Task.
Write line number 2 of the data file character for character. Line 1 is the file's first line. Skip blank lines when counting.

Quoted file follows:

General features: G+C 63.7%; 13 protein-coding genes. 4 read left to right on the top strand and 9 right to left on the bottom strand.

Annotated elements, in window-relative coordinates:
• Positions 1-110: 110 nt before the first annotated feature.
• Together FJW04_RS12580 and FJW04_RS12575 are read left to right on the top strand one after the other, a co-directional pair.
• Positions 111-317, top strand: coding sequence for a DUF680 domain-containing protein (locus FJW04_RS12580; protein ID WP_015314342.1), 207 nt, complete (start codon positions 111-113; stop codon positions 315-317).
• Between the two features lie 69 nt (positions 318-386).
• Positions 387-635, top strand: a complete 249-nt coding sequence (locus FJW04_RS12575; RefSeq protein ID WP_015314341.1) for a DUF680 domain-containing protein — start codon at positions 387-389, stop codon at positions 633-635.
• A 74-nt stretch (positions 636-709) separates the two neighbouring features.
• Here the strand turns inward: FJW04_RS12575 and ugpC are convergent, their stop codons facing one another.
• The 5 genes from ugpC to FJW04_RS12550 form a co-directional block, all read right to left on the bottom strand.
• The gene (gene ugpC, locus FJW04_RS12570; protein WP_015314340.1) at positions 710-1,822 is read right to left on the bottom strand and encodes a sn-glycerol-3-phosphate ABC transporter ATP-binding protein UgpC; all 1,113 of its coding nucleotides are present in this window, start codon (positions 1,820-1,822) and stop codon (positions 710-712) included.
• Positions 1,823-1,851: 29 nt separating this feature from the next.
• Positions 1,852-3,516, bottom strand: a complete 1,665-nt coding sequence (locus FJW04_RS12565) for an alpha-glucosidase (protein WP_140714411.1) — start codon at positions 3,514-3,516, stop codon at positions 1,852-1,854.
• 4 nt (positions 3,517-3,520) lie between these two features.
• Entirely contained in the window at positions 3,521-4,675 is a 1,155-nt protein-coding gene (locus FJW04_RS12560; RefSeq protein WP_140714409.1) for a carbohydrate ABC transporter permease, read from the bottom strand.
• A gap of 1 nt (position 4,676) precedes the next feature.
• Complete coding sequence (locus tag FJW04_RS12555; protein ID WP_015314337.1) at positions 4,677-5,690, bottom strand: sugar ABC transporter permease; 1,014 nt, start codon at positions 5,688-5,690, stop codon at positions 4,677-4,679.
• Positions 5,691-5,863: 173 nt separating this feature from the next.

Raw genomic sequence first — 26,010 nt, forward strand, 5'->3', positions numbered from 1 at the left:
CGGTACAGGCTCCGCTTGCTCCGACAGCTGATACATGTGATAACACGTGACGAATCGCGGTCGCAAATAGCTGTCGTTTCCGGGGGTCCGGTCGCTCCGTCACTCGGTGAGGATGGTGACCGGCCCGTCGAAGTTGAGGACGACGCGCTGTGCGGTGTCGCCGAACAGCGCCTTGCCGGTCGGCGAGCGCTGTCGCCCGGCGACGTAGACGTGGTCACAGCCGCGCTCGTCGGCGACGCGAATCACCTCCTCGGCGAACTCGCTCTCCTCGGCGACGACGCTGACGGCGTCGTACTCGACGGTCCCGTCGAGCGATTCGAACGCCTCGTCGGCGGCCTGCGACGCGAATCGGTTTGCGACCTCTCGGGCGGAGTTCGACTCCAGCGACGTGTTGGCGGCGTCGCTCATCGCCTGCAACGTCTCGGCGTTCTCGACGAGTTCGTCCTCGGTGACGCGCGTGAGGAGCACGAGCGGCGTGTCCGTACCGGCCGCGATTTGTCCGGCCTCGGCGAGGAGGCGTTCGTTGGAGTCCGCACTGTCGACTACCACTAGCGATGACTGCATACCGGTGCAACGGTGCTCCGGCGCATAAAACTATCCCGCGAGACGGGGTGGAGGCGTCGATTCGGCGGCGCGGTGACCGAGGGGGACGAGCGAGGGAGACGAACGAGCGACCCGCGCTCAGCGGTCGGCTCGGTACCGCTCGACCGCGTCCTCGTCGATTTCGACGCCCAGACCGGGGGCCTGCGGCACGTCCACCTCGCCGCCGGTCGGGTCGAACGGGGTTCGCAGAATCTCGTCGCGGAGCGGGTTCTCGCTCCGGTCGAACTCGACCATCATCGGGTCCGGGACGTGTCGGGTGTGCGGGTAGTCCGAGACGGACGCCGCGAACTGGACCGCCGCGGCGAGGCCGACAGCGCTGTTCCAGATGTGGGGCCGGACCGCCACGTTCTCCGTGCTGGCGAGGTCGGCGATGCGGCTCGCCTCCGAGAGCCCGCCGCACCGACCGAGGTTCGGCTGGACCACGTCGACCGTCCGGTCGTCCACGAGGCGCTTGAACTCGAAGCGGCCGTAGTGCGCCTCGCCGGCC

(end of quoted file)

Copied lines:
Annotated elements, in window-relative coordinates: